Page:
It's quite possible to cheat within the rules of golf… and make more of those testy short, breaking putts when doing it. To the right you see a putt that breaks to the right a few inches (obviously not everything is to scale). You see the paths of three balls: the red ball was struck ¼-inch towards the heel, the blue ball ¼-inch towards the toe, and the white ball dead center. All were struck with the same stroke and speed.
Two of the balls go in the hole. The white ball - a stroke with perfect sweet spot contact - went into the hole, as did the red ball. The blue ball missed low, even though it missed the sweet spot by the same margin as the red ball. How is this true?
Shots struck off-center are weaker. On a breaking putt, a weak putt breaks more. Shots struck off-center also start offline (see the three lines): towards the heel, putts start left and towards the toe, to the right. A slightly slower putt that's given more room to break (red ball) goes into the hole while a putt with the same diminished speed started below the perfect line misses completely (blue ball).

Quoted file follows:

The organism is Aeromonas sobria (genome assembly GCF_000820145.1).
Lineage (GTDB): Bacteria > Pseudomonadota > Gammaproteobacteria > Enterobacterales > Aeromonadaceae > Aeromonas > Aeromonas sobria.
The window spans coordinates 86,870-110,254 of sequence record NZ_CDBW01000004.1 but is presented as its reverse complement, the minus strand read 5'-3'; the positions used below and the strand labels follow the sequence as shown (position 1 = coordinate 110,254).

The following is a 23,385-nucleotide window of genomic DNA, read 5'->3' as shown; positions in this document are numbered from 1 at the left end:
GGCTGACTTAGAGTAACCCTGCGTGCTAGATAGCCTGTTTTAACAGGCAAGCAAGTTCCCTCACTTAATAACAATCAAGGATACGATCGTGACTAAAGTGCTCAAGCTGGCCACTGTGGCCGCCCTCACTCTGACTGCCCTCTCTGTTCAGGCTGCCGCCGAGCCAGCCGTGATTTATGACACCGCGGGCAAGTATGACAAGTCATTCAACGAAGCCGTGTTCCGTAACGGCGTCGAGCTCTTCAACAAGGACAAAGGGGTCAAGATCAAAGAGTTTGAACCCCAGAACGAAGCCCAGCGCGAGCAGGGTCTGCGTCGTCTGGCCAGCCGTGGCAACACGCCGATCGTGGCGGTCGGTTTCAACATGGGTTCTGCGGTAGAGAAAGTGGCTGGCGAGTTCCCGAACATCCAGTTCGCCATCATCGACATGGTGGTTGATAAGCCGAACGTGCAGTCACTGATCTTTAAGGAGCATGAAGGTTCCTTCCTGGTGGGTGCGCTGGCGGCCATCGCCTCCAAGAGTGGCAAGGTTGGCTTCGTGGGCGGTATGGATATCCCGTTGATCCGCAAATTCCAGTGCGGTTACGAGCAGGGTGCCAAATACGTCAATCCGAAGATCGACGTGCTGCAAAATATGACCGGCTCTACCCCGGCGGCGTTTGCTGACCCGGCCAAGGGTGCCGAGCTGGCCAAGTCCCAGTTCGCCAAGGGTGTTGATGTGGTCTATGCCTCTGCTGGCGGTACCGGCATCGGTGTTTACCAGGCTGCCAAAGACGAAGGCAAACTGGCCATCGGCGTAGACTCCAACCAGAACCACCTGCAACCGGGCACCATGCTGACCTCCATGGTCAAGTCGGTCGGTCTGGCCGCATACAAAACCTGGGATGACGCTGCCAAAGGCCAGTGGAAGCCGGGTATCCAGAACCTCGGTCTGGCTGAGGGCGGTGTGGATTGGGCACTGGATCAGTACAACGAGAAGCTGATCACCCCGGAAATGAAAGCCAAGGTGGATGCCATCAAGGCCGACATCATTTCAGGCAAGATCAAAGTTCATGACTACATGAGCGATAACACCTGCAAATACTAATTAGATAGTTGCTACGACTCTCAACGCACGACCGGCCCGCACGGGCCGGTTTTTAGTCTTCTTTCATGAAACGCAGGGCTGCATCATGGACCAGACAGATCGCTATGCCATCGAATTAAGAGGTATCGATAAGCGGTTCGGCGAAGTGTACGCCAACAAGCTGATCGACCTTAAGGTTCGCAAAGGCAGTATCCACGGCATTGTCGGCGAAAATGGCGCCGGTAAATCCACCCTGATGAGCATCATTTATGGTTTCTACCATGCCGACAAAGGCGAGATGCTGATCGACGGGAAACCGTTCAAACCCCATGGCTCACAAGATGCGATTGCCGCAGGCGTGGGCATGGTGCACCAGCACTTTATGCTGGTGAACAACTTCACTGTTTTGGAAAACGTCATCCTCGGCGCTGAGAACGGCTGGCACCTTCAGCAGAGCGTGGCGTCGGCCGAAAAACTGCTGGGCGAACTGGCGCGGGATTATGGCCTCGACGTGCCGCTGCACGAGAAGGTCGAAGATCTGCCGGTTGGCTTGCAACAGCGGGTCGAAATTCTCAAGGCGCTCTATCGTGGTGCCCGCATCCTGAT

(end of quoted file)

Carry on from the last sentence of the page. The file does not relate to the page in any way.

Use this to your advantage on the course: when you're faced with a short breaking putt, set up with the ball not on the sweet spot of your putter, but slightly to the high side just under ¼ inch. The "high side" is the opposite of the way the putt breaks: the heel on left-to-righters, and the toe on right-to-lefters (for right-handed putters, anyway).
Building in this small "margin of error" allows you to get the ball on a line and with a speed that rolls the ball into the hole far more frequently. We guarantee you'll make more of these putts… simply by "cheating" legally!